But she can’t be a princess and an athlete! That’s too many layers! It’s not like someone can have a job, hobbies, unachieved dreams, minor interests, and secret talents. No way! We’re each one thing and one thing only! ?
Oh, so Tecna is in Fate: The Winx Saga! Aisha absorbed her!
C’mon, doesn’t “overachiever” sound like a better label for Tecna than Aisha? I can imagine Tecna cloistering herself in her room, pulling all-nighters, and ignoring her physical and emotional deterioration to maintain her grades and her brainiac image — almost like a robot. Sounds like a great plot for her.
She’s also organized, precise, and thorough, as overachievers tend to be. I know these two scenes from Winx season eight aren’t the best examples, but humor me. If you knew nothing about Winx Club, and you saw these two screenshots, which girl would strike you as an overachiever?
I know, I know. It’s just packing luggage. But look at Tecna. She went full Marie Kondo, and the Winx didn’t even end up taking the bags with them to Lumenia!
Aisha didn’t care, which matches her personality. She runs on intuition, so she wouldn’t stress over little things like grades. All she’d do is do the best she could.
Maybe a better comparison is in “Between the Earth and the Sea” (Winx season 8, episode 23). The two Winx were partners on a potions assignment. Tecna wanted to follow the recipe flawlessly, but Aisha wanted to guesstimate everything so they could beat the clock. They ended up failing the test because not surprisingly, she poured too much of an ingredient in.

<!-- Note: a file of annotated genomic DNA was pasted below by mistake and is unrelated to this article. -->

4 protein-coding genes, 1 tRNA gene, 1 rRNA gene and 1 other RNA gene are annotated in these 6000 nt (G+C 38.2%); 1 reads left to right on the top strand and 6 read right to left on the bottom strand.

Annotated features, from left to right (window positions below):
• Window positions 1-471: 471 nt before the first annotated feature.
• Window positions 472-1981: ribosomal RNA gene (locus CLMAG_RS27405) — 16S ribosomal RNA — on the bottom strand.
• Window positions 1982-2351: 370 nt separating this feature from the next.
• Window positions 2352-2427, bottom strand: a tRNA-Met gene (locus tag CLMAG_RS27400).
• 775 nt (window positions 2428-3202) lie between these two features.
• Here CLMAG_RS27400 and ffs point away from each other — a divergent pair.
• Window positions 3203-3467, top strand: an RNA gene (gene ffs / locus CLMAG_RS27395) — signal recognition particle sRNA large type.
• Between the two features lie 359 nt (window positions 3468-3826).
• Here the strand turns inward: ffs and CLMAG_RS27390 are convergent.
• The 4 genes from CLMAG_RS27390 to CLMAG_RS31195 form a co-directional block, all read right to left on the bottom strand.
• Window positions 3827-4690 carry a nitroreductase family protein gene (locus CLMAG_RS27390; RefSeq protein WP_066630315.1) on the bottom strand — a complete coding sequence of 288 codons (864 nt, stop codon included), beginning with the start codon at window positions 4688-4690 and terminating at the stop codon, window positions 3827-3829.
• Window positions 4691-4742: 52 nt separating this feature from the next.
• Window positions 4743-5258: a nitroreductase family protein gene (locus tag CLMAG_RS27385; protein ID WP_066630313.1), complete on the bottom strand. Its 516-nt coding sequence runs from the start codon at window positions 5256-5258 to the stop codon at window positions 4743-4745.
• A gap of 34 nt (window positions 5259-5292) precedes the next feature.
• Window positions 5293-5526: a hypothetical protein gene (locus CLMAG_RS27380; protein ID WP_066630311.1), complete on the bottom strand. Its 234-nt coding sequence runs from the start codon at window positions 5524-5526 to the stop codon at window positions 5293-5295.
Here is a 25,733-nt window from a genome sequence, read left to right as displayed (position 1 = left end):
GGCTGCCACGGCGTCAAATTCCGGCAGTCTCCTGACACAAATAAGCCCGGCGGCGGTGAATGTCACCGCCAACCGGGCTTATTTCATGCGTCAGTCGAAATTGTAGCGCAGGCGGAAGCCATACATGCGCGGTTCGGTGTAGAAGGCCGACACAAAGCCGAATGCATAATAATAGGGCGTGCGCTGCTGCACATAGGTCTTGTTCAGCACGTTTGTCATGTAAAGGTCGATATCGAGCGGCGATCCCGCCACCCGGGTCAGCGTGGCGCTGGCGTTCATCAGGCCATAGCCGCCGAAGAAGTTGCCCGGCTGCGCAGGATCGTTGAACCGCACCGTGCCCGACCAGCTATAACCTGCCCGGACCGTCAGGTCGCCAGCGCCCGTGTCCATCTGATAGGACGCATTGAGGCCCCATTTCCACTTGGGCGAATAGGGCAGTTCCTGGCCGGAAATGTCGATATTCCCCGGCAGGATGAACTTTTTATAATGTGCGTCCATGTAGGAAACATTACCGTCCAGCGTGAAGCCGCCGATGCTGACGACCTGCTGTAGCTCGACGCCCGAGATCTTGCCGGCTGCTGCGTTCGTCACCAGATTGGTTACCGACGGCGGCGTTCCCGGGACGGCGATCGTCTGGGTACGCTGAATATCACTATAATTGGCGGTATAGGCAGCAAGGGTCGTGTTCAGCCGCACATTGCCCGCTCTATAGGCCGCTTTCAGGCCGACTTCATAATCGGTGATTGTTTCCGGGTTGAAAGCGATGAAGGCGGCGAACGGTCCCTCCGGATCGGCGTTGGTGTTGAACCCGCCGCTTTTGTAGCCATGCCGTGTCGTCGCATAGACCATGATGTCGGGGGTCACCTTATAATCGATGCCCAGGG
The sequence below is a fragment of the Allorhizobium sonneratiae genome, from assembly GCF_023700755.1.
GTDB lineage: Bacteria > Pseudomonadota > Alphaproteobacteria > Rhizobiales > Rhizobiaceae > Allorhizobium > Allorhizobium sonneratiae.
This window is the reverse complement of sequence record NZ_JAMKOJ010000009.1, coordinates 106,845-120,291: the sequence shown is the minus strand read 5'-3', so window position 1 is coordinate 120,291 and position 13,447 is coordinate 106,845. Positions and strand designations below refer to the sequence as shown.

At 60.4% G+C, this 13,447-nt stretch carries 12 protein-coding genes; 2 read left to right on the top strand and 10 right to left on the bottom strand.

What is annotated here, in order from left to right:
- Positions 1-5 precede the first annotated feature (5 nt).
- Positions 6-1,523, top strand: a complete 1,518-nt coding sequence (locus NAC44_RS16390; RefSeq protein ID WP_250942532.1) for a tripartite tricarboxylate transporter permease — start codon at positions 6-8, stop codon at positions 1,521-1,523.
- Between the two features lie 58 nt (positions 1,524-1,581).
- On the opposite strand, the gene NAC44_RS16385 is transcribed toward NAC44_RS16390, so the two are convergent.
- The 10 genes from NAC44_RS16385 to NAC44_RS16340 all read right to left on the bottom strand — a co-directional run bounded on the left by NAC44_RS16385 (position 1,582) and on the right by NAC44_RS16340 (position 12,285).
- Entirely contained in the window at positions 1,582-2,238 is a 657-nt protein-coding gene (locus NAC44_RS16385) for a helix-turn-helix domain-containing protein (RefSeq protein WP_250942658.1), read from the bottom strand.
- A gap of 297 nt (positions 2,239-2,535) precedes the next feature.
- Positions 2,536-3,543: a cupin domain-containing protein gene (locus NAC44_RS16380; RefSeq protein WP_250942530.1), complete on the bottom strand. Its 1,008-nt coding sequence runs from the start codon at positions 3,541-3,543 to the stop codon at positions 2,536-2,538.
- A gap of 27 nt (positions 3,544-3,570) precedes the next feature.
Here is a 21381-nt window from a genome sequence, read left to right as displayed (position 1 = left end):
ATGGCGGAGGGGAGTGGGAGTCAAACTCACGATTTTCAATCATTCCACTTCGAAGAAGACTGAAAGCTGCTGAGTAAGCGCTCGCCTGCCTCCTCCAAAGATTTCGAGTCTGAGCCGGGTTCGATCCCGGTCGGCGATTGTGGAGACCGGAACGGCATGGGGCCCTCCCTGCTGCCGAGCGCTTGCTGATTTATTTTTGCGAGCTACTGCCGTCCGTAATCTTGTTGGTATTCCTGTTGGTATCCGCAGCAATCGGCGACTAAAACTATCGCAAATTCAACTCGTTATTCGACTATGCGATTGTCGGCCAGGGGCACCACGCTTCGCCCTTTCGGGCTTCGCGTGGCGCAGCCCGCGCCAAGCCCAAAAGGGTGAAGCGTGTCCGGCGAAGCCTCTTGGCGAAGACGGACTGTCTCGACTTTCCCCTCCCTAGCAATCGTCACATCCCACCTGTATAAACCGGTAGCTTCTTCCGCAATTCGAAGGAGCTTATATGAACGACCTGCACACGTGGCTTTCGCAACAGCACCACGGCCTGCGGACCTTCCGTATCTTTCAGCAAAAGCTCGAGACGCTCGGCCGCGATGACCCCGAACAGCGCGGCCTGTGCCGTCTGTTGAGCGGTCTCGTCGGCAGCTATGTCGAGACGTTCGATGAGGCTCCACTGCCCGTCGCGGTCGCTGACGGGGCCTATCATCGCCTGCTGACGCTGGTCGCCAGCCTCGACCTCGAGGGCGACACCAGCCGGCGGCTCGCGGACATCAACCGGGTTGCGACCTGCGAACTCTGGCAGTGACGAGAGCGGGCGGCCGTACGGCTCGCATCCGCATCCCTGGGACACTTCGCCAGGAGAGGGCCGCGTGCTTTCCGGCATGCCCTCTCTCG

Was she upset about it? Yes, but not devastated. Tecna was more disappointed than she was. “Everyone knows that measuring ingredients has to be perfect!”
Ooh, I had a thought. What if in order to control water better, Fate: The Winx Saga Aisha has to learn to go with the flow? That’s not a bad character growth idea. I don’t know if I’m giving these writers too much credit, though.
But even if they choose that plot, that would mean she’d have to become like Winx Club Aisha. That’s awkward. 😕
So to recap, Aisha is still a water fairy in Fate: The Winx Saga. But she’s not a princess — she’s a stereotypical athlete who’s obsessed with her grades and performance.
Anyway, according to “Jade’s” backstory, she discovered her powers when she failed a math test and flooded her school — with her tears, I assume. What if this was another Flora/Terra case where Fate’s version of Aisha was so different from her Winx Club counterpart, they made her a separate character? But when the fandom complained about half the Winx being written out of the club, the writers said, “Fine. Jade is Aisha. Happy now?”
I’m not. She’s Aisha in name only, just like Fate: The Winx Saga is Winx in name only. If they were gonna dramatically change the characters and the world, why not make an original show?
Well, whatever happens in this darker and edgier parody, I’m not gonna treat it as canon. I don’t need an adult version of Winx Club. You know how old I was when Winx Club premiered? 15. And when I started the old Winx blog, I was 20.
The cartoon is good enough for me. Yes, it’s changed a lot, but it was always comfort food for me, and it still is. But this version is trying to appeal to older fans without knowing why we like Winx Club in the first place. Studios make this mistake all the time. (Look at the awful Disney live-action remakes.)
I predict that Fate: The Winx Saga will be canceled after two seasons because of low viewership. Could I be wrong? Of course, but if the show is really this cliché and strays so far from the original, more than two seasons will be overstaying its welcome.